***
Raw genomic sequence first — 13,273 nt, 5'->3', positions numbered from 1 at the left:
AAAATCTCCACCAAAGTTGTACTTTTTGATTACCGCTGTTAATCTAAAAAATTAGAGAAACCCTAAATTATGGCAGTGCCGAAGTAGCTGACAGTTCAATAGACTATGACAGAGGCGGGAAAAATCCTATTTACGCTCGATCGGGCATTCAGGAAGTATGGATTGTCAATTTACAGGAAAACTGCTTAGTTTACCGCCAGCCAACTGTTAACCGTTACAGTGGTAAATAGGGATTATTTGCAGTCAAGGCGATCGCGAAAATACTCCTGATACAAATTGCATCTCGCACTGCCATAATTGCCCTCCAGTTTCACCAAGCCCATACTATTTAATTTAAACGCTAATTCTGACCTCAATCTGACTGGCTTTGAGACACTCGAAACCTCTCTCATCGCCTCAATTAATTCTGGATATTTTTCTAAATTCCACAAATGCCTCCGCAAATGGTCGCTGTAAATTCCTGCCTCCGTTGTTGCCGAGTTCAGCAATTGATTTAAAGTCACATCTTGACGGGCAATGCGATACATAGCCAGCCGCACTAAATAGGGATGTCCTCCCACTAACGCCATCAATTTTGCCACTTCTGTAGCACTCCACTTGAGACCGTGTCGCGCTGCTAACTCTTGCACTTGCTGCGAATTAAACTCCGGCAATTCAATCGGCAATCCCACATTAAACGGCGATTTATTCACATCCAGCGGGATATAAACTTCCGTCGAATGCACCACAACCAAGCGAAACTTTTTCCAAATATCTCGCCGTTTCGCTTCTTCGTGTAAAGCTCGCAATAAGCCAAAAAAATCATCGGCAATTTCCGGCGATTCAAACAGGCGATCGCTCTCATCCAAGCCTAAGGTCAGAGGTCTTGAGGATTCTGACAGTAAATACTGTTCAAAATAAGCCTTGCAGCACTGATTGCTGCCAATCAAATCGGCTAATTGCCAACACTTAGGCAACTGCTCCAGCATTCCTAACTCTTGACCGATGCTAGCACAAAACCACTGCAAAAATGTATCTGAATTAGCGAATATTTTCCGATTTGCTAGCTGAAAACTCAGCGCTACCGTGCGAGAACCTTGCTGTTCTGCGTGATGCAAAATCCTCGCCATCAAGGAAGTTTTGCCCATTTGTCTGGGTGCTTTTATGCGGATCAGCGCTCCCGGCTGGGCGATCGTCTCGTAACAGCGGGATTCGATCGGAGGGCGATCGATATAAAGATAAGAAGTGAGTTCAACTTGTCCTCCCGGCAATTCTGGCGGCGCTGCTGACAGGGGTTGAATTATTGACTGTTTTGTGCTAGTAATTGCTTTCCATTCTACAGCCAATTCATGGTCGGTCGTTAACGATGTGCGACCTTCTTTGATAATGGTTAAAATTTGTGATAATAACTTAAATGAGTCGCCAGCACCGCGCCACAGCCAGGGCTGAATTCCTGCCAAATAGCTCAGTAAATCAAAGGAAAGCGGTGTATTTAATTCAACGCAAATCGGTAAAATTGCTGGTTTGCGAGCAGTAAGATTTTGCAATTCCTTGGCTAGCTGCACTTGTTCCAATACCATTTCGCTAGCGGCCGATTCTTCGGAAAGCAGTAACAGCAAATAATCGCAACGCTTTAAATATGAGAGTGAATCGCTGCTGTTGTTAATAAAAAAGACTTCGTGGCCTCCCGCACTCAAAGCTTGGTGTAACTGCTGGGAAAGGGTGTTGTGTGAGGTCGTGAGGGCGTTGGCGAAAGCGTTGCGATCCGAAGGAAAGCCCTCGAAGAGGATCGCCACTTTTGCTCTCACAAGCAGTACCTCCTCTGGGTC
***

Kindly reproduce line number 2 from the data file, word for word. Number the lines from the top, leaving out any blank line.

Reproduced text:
AAAATCTCCACCAAAGTTGTACTTTTTGATTACCGCTGTTAATCTAAAAAATTAGAGAAACCCTAAATTATGGCAGTGCCGAAGTAGCTGACAGTTCAATAGACTATGACAGAGGCGGGAAAAATCCTATTTACGCTCGATCGGGCATTCAGGAAGTATGGATTGTCAATTTACAGGAAAACTGCTTAGTTTACCGCCAGCCAACTGTTAACCGTTACAGTGGTAAATAGGGATTATTTGCAGTCAAGGCGATCGCGAAAATACTCCTGATACAAATTGCATCTCGCACTGCCATAATTGCCCTCCAGTTTCACCAAGCCCATACTATTTAATTTAAACGCTAATTCTGACCTCAATCTGACTGGCTTTGAGACACTCGAAACCTCTCTCATCGCCTCAATTAATTCTGGATATTTTTCTAAATTCCACAAATGCCTCCGCAAATGGTCGCTGTAAATTCCTGCCTCCGTTGTTGCCGAGTTCAGCAATTGATTTAAAGTCACATCTTGACGGGCAATGCGATACATAGCCAGCCGCACTAAATAGGGATGTCCTCCCACTAACGCCATCAATTTTGCCACTTCTGTAGCACTCCACTTGAGACCGTGTCGCGCTGCTAACTCTTGCACTTGCTGCGAATTAAACTCCGGCAATTCAATCGGCAATCCCACATTAAACGGCGATTTATTCACATCCAGCGGGATATAAACTTCCGTCGAATGCACCACAACCAAGCGAAACTTTTTCCAAATATCTCGCCGTTTCGCTTCTTCGTGTAAAGCTCGCAATAAGCCAAAAAAATCATCGGCAATTTCCGGCGATTCAAACAGGCGATCGCTCTCATCCAAGCCTAAGGTCAGAGGTCTTGAGGATTCTGACAGTAAATACTGTTCAAAATAAGCCTTGCAGCACTGATTGCTGCCAATCAAATCGGCTAATTGCCAACACTTAGGCAACTGCTCCAGCATTCCTAACTCTTGACCGATGCTAGCACAAAACCACTGCAAAAATGTATCTGAATTAGCGAATATTTTCCGATTTGCTAGCTGAAAACTCAGCGCTACCGTGCGAGAACCTTGCTGTTCTGCGTGATGCAAAATCCTCGCCATCAAGGAAGTTTTGCCCATTTGTCTGGGTGCTTTTATGCGGATCAGCGCTCCCGGCTGGGCGATCGTCTCGTAACAGCGGGATTCGATCGGAGGGCGATCGATATAAAGATAAGAAGTGAGTTCAACTTGTCCTCCCGGCAATTCTGGCGGCGCTGCTGACAGGGGTTGAATTATTGACTGTTTTGTGCTAGTAATTGCTTTCCATTCTACAGCCAATTCATGGTCGGTCGTTAACGATGTGCGACCTTCTTTGATAATGGTTAAAATTTGTGATAATAACTTAAATGAGTCGCCAGCACCGCGCCACAGCCAGGGCTGAATTCCTGCCAAATAGCTCAGTAAATCAAAGGAAAGCGGTGTATTTAATTCAACGCAAATCGGTAAAATTGCTGGTTTGCGAGCAGTAAGATTTTGCAATTCCTTGGCTAGCTGCACTTGTTCCAATACCATTTCGCTAGCGGCCGATTCTTCGGAAAGCAGTAACAGCAAATAATCGCAACGCTTTAAATATGAGAGTGAATCGCTGCTGTTGTTAATAAAAAAGACTTCGTGGCCTCCCGCACTCAAAGCTTGGTGTAACTGCTGGGAAAGGGTGTTGTGTGAGGTCGTGAGGGCGTTGGCGAAAGCGTTGCGATCCGAAGGAAAGCCCTCGAAGAGGATCGCCACTTTTGCTCTCACAAGCAGTACCTCCTCTGGGTC